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Ancient Chinese Characters History

Old Chinese, also called Archaic Chinese in older works, is the oldest attested stage of Chinese, and the ancestor of all modern varieties of Chinese. The earliest examples of Chinese are divinatory inscriptions on oracle bones from around 1250 BC, in the late Shang dynasty.

The best … Ancient Chinese characters … Every point written is a picture of a bird … enlarged to see clearly.

The characters are split into groups. The first is the ancient pictographs, these characters are derived from drawings of objects in everyday life probably over 10,000 years ago. During the period 5,000 to 6,000 years ago the pictures were augmented with indirect and abstract symbols, this class is called the zhǐ shì ‘refer to things’.

Different kingdoms in the China area devised their own characters and it all became quite confusing. It was the discovery of writing on oracle bones from the late Shang dynasty (c. 1200BCE) that has greatly added to the knowledge of the characters used in ancient days.

At this time the characters remained mainly pictorial, it was then and in the later Han Dynasty that characters began to include components that indicate how they should be pronounced – the phonetic part. Up until then looking at a character gave no hint as to how to say it. Nowadays about 80% of characters have a phonetic part indicating how it might be pronounced, these are called the 形声 xíng shēng ‘appear sound’ class of character. The phonetics over the centuries has changed and recognizing the phonetic part is not a totally reliable guide to pronunciation.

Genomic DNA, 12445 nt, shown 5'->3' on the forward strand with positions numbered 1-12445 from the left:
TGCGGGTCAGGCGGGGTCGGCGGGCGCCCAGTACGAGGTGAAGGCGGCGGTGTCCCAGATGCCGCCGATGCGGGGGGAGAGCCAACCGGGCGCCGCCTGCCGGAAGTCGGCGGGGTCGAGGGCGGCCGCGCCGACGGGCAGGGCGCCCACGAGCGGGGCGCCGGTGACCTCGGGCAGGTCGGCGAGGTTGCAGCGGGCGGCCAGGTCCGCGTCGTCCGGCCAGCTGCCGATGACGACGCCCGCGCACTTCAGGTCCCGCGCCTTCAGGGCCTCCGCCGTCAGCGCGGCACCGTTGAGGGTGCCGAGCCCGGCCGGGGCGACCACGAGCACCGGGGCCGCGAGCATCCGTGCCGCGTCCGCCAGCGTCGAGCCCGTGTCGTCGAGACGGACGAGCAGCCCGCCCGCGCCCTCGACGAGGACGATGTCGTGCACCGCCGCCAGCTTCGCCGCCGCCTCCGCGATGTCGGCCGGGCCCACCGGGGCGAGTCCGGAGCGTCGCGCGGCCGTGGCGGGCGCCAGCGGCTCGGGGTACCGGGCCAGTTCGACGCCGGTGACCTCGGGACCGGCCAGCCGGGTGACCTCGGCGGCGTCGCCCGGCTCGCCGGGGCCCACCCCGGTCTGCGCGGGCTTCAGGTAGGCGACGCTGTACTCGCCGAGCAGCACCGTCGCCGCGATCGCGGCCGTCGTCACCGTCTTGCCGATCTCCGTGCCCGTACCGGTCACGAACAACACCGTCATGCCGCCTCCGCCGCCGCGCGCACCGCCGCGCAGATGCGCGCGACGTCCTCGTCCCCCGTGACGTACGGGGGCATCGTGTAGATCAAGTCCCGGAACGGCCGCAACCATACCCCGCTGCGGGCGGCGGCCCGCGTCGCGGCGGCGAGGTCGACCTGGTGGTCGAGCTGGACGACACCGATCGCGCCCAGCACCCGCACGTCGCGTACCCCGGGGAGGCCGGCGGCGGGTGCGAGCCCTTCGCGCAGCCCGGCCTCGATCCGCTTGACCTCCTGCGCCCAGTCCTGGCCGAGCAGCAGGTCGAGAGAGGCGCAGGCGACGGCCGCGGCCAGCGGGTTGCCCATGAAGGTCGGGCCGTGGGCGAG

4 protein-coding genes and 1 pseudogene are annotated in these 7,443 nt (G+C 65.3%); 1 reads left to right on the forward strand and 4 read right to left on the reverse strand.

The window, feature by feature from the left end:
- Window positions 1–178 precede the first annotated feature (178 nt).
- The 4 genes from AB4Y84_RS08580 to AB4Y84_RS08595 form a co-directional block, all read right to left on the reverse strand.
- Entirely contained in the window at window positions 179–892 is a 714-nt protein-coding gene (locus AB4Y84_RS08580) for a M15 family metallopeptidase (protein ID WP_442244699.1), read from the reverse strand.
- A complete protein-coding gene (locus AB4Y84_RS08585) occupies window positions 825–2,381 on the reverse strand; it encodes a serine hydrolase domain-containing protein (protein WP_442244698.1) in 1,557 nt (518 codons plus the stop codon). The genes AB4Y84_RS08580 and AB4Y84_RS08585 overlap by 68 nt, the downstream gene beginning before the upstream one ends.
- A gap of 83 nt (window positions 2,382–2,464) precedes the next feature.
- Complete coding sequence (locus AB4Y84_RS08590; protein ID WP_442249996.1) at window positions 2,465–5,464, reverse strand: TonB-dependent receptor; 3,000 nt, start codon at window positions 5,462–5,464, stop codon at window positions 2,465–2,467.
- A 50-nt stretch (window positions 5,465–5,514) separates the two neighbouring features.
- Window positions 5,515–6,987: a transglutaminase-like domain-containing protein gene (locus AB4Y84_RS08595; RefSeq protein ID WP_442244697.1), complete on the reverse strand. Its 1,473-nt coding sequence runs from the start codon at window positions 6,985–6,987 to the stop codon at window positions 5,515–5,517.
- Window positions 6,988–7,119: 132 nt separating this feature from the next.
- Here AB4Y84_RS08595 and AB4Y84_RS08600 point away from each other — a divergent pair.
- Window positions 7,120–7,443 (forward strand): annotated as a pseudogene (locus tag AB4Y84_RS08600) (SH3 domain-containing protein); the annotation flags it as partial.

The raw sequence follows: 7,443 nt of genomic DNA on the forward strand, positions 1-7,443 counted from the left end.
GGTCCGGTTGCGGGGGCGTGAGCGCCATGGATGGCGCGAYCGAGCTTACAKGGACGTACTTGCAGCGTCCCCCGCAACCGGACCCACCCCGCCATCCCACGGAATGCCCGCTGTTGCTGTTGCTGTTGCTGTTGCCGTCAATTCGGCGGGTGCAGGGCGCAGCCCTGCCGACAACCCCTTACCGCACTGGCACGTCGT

As well as phonetic components there are a relatively small number of ‘meaning’ or ‘determinative’ components; these radicals indicate that the character which uses it is in a particular class of thing – for example, the 木 wood radical is used in over 1,500 characters all with an association with plants or wood and 心 heart radical is used in many characters indicating an emotion.

Since the Han dynasty, the core characters have remained pretty much unaltered for over 2,000 years but new characters are needed and archaic ones have fallen out of use. The classic script which came into use c. 400CE has been used for official documents ever since. The writing of officials and scholars was not used by everyday people and the term ‘Chinese Latin’ has been used to make the allusion to Europe when only the educated elite would use Latin, not the vernacular language.

Over the centuries the original pictures have been simplified for ease of writing with a brush. In the list of characters below on the left in brown is the original script ‘picture’ from the Shang or Zhou dynasties – 3,000 years ago. In blue is the modern script which uses lines and avoids curves as much as it can. This simplification can make deciphering the origin of characters difficult.

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